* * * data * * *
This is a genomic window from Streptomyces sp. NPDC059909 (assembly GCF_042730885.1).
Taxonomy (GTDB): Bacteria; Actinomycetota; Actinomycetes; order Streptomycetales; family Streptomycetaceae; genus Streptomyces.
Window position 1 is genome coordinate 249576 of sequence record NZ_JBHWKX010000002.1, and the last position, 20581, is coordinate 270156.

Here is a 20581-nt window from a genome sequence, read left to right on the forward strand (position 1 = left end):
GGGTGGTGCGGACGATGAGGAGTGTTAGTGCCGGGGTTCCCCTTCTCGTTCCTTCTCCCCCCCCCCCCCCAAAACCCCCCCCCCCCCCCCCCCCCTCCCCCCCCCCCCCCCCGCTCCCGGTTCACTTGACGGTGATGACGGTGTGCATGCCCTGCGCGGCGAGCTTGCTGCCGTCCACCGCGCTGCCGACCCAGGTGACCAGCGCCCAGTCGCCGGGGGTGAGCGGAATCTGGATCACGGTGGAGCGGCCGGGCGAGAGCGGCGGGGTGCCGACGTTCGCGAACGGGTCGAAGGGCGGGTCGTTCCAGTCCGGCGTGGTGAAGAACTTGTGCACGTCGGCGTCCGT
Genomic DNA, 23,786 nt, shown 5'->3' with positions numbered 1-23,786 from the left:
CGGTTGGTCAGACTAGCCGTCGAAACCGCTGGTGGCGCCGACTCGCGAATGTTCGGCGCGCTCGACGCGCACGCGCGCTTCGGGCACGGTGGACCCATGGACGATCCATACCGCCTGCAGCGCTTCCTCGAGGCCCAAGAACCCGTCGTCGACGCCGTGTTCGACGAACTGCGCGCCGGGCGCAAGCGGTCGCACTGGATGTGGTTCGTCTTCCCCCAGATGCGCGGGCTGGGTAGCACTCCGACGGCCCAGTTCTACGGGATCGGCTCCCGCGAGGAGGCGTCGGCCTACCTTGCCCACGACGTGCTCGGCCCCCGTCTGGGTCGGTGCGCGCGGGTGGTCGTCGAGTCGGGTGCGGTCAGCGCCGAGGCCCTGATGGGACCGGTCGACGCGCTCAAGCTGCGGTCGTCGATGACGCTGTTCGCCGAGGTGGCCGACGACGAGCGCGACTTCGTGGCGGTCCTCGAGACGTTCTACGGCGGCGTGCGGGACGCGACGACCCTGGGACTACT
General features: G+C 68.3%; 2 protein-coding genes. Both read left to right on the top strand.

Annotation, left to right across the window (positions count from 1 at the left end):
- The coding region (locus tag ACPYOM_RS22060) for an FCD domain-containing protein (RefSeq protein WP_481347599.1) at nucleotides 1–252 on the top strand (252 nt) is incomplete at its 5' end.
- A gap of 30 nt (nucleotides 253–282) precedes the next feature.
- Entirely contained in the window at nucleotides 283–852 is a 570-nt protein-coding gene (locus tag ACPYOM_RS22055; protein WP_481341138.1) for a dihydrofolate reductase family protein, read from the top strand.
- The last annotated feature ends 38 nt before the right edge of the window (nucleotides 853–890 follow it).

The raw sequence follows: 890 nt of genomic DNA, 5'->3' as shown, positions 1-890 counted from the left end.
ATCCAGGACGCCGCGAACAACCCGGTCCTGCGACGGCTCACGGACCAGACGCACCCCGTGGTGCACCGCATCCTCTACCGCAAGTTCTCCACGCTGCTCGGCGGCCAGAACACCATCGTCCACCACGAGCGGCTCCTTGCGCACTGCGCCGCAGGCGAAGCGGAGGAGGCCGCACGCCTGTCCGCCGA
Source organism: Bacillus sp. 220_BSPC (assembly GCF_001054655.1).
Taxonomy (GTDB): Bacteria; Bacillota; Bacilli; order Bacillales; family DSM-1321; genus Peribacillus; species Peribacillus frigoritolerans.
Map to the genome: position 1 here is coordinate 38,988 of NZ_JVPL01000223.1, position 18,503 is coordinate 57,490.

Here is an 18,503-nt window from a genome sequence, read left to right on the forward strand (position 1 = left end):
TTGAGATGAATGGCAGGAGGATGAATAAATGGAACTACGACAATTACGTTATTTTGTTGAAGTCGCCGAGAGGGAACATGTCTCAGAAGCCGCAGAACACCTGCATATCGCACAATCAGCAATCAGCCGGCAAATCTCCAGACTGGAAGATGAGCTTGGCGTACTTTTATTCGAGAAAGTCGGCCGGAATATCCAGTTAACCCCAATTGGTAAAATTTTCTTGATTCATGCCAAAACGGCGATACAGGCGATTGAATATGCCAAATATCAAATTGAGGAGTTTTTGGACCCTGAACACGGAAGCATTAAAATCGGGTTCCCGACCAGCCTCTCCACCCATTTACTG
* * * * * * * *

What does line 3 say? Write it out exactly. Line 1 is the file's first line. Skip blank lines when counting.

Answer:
Window position 1 is genome coordinate 249576 of sequence record NZ_JBHWKX010000002.1, and the last position, 20581, is coordinate 270156.